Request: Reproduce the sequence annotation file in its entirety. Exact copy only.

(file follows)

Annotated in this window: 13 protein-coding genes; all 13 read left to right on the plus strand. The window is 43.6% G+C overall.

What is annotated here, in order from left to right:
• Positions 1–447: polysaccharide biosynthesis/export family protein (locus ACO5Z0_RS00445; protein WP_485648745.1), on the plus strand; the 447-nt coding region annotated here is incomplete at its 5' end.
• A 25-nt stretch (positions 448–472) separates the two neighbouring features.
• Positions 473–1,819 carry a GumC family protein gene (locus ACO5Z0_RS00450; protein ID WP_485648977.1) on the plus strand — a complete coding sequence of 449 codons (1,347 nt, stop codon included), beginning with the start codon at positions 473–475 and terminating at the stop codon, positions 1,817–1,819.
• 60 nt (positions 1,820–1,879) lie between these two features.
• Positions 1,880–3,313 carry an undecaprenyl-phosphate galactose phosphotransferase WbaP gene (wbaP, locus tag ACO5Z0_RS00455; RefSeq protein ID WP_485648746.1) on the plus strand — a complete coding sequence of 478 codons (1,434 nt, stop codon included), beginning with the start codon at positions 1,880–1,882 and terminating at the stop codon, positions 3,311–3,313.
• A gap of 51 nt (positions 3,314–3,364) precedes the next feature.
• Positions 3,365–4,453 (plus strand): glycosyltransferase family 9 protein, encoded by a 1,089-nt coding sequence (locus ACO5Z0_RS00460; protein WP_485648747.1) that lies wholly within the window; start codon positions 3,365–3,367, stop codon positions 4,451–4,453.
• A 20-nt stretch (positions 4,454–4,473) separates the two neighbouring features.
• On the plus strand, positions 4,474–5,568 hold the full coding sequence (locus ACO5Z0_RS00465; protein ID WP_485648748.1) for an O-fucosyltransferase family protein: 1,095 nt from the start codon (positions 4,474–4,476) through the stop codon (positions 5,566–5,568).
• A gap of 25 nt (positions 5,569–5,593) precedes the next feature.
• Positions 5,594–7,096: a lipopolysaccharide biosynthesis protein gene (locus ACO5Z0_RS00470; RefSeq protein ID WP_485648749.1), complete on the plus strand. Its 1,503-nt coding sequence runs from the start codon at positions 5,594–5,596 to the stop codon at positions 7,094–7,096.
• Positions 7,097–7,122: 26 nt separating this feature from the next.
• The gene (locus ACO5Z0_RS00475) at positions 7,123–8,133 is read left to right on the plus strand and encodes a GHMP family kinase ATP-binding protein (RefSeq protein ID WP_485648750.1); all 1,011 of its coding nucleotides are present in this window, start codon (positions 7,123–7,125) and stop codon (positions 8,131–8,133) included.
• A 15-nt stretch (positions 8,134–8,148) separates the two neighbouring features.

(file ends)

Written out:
Annotated in this window: 13 protein-coding genes; all 13 read left to right on the plus strand. The window is 43.6% G+C overall.

What is annotated here, in order from left to right:
• Positions 1–447: polysaccharide biosynthesis/export family protein (locus ACO5Z0_RS00445; protein WP_485648745.1), on the plus strand; the 447-nt coding region annotated here is incomplete at its 5' end.
• A 25-nt stretch (positions 448–472) separates the two neighbouring features.
• Positions 473–1,819 carry a GumC family protein gene (locus ACO5Z0_RS00450; protein ID WP_485648977.1) on the plus strand — a complete coding sequence of 449 codons (1,347 nt, stop codon included), beginning with the start codon at positions 473–475 and terminating at the stop codon, positions 1,817–1,819.
• 60 nt (positions 1,820–1,879) lie between these two features.
• Positions 1,880–3,313 carry an undecaprenyl-phosphate galactose phosphotransferase WbaP gene (wbaP, locus tag ACO5Z0_RS00455; RefSeq protein ID WP_485648746.1) on the plus strand — a complete coding sequence of 478 codons (1,434 nt, stop codon included), beginning with the start codon at positions 1,880–1,882 and terminating at the stop codon, positions 3,311–3,313.
• A gap of 51 nt (positions 3,314–3,364) precedes the next feature.
• Positions 3,365–4,453 (plus strand): glycosyltransferase family 9 protein, encoded by a 1,089-nt coding sequence (locus ACO5Z0_RS00460; protein WP_485648747.1) that lies wholly within the window; start codon positions 3,365–3,367, stop codon positions 4,451–4,453.
• A 20-nt stretch (positions 4,454–4,473) separates the two neighbouring features.
• On the plus strand, positions 4,474–5,568 hold the full coding sequence (locus ACO5Z0_RS00465; protein ID WP_485648748.1) for an O-fucosyltransferase family protein: 1,095 nt from the start codon (positions 4,474–4,476) through the stop codon (positions 5,566–5,568).
• A gap of 25 nt (positions 5,569–5,593) precedes the next feature.
• Positions 5,594–7,096: a lipopolysaccharide biosynthesis protein gene (locus ACO5Z0_RS00470; RefSeq protein ID WP_485648749.1), complete on the plus strand. Its 1,503-nt coding sequence runs from the start codon at positions 5,594–5,596 to the stop codon at positions 7,094–7,096.
• Positions 7,097–7,122: 26 nt separating this feature from the next.
• The gene (locus ACO5Z0_RS00475) at positions 7,123–8,133 is read left to right on the plus strand and encodes a GHMP family kinase ATP-binding protein (RefSeq protein ID WP_485648750.1); all 1,011 of its coding nucleotides are present in this window, start codon (positions 7,123–7,125) and stop codon (positions 8,131–8,133) included.
• A 15-nt stretch (positions 8,134–8,148) separates the two neighbouring features.